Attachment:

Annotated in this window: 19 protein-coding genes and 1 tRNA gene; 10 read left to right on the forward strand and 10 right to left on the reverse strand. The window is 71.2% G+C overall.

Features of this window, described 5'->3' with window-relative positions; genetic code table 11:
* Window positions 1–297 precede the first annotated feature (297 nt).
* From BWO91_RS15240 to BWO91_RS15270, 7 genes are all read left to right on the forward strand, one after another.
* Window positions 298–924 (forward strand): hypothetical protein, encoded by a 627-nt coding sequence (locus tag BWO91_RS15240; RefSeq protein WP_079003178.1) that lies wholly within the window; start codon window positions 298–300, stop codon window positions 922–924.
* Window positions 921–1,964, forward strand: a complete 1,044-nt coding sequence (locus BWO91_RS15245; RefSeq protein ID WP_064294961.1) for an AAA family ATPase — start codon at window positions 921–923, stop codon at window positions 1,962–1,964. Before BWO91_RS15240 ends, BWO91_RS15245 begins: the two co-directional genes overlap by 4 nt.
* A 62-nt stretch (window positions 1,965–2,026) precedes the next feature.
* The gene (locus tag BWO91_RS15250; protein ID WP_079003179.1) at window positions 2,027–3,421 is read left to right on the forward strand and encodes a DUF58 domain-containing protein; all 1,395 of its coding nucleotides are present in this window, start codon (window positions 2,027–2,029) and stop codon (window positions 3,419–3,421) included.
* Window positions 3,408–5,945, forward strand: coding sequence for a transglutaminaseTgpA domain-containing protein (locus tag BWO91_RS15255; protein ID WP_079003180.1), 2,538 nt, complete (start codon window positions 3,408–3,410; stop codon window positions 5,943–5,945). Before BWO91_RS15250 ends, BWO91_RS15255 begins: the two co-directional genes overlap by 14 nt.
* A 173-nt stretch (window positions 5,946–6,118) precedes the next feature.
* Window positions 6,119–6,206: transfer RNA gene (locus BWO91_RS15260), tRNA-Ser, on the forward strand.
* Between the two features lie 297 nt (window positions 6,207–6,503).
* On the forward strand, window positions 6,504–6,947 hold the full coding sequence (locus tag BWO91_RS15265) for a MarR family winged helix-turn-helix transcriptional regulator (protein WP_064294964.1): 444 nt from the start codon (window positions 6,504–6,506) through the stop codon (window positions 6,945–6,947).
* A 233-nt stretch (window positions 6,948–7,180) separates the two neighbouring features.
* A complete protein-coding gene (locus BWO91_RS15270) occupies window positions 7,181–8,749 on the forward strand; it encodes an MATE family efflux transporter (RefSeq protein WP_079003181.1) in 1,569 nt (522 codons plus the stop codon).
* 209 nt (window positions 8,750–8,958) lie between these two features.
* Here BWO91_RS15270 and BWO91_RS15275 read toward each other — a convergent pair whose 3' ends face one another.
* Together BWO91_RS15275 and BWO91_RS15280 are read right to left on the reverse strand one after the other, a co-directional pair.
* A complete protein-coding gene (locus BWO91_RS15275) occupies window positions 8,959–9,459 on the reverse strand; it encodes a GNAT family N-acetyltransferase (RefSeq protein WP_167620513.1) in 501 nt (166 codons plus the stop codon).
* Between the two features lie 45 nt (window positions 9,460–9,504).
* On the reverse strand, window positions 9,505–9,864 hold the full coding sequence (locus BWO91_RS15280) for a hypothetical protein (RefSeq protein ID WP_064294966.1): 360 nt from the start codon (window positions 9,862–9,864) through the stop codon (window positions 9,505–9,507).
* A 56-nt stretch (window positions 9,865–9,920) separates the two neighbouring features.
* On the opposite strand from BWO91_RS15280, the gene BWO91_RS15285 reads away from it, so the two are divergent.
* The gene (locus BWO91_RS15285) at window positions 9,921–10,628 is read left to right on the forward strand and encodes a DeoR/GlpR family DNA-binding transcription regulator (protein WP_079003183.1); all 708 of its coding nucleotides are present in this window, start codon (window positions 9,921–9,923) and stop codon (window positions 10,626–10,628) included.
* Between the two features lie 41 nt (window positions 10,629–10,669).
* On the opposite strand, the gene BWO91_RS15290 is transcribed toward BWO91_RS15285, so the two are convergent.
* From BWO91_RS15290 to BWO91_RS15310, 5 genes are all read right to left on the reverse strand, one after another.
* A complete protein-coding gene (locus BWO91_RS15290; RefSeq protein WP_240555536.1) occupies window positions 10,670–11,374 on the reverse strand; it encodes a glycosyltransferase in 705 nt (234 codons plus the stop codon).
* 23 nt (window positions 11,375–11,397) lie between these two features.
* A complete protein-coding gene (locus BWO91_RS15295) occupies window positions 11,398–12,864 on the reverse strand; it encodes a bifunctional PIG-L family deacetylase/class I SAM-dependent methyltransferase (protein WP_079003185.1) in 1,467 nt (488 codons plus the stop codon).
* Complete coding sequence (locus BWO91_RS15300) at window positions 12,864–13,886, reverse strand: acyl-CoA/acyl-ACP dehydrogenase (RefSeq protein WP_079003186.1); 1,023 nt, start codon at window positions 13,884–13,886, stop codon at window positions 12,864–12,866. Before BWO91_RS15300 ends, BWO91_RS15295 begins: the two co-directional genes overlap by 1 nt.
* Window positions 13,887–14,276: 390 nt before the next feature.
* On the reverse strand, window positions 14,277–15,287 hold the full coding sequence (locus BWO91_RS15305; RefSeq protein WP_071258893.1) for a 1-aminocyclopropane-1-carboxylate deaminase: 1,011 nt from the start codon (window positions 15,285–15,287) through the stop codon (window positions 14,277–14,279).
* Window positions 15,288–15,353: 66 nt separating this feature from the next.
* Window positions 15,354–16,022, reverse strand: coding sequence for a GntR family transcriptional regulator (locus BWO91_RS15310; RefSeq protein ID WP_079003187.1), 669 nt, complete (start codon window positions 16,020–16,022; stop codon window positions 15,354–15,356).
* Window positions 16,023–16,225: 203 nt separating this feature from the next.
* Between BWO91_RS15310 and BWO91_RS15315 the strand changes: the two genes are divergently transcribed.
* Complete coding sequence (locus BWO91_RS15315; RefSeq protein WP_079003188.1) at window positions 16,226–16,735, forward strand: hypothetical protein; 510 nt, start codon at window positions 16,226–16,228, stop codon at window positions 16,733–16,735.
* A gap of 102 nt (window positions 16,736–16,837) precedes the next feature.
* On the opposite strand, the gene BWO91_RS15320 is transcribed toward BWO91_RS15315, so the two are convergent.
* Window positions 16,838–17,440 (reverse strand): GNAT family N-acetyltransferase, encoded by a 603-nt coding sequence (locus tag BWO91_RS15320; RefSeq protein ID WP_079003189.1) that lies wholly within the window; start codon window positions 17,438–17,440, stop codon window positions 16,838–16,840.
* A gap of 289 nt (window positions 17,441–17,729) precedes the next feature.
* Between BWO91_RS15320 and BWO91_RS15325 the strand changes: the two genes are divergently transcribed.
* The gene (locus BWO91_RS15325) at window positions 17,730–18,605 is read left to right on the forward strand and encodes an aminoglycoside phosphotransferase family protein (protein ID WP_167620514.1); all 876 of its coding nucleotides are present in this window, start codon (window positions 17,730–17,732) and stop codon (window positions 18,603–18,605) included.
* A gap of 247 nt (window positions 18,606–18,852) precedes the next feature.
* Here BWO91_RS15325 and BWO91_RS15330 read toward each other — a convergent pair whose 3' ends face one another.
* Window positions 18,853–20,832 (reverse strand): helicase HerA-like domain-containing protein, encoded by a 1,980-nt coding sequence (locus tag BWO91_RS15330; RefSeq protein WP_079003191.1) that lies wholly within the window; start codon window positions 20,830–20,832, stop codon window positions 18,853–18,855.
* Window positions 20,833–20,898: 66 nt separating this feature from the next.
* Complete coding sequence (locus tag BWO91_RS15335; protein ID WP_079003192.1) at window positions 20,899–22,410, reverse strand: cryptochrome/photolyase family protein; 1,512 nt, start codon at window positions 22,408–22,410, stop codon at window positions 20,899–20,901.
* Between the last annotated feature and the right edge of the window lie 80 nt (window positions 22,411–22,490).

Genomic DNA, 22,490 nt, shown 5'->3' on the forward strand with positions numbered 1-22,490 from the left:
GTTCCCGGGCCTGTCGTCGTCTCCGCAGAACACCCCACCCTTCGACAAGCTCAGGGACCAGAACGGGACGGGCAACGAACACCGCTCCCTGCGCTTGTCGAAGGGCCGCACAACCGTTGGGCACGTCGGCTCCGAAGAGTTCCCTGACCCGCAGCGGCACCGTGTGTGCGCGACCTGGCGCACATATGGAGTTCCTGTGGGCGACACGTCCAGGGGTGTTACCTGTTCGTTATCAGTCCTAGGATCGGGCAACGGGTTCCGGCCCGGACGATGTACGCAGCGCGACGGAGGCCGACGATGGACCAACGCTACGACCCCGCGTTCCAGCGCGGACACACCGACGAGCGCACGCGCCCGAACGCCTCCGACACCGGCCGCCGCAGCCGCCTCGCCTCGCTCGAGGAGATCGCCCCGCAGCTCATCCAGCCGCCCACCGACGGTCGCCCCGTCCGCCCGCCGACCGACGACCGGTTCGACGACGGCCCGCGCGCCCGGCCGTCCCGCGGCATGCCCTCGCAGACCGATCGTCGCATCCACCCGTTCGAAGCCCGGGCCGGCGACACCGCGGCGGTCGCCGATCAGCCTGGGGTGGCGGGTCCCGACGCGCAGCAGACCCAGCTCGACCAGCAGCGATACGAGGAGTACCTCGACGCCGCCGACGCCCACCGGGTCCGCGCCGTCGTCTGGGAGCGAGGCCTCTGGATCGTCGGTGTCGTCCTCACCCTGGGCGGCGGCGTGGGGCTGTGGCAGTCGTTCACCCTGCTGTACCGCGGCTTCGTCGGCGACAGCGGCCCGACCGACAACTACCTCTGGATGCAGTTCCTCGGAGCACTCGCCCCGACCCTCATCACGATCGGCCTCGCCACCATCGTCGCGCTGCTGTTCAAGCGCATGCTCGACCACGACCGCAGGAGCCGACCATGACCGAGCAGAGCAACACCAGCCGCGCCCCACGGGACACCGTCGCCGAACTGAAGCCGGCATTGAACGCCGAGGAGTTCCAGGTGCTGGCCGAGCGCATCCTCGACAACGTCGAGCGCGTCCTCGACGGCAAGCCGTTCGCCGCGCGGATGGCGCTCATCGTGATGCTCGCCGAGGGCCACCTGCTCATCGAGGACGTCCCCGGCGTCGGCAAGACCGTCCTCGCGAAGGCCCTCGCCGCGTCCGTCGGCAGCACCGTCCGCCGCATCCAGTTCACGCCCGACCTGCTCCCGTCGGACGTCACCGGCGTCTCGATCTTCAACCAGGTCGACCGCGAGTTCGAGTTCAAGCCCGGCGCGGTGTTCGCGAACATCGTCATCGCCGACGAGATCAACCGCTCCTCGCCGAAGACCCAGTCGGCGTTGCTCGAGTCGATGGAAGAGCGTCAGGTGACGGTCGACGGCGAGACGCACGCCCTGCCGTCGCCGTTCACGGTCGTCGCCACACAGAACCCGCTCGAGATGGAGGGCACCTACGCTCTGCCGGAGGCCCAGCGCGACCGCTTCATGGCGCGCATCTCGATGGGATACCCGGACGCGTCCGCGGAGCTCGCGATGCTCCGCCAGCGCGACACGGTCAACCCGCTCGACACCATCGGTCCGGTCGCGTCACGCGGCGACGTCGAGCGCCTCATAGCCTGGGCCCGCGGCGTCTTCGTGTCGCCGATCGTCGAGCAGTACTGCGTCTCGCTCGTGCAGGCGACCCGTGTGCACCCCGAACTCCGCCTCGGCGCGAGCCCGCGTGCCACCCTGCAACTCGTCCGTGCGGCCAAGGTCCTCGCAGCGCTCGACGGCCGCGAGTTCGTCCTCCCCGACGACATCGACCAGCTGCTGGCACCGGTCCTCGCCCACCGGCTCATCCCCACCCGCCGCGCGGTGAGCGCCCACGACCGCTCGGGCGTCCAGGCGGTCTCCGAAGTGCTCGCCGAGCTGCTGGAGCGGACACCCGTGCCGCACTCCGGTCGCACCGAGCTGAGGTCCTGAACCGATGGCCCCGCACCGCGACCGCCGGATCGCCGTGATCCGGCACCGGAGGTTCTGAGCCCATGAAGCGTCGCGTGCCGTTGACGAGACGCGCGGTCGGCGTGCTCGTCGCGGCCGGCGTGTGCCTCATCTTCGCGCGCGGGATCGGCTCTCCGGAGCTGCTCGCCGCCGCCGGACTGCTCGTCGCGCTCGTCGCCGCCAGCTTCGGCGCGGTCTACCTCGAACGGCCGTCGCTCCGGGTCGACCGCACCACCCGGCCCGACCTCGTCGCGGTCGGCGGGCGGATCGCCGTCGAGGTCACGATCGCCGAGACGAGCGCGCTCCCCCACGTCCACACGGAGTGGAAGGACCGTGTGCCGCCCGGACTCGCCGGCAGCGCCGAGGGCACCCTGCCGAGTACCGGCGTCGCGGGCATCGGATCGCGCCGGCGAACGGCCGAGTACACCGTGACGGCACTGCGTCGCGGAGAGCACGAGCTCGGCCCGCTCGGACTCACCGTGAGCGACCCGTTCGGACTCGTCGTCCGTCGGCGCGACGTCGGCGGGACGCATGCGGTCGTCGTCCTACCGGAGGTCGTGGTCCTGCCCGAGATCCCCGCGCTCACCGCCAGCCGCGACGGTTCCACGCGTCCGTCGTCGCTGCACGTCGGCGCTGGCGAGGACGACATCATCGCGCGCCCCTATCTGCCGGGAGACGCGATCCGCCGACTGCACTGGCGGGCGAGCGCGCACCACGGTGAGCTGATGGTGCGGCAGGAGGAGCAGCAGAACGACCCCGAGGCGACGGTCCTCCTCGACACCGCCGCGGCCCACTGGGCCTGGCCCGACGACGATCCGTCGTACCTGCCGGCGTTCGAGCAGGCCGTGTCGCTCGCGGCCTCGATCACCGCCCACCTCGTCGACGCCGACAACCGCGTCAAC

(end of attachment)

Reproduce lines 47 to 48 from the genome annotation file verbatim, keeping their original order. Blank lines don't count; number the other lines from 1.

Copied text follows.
* Window positions 18,853–20,832 (reverse strand): helicase HerA-like domain-containing protein, encoded by a 1,980-nt coding sequence (locus tag BWO91_RS15330; RefSeq protein WP_079003191.1) that lies wholly within the window; start codon window positions 20,830–20,832, stop codon window positions 18,853–18,855.
* Window positions 20,833–20,898: 66 nt separating this feature from the next.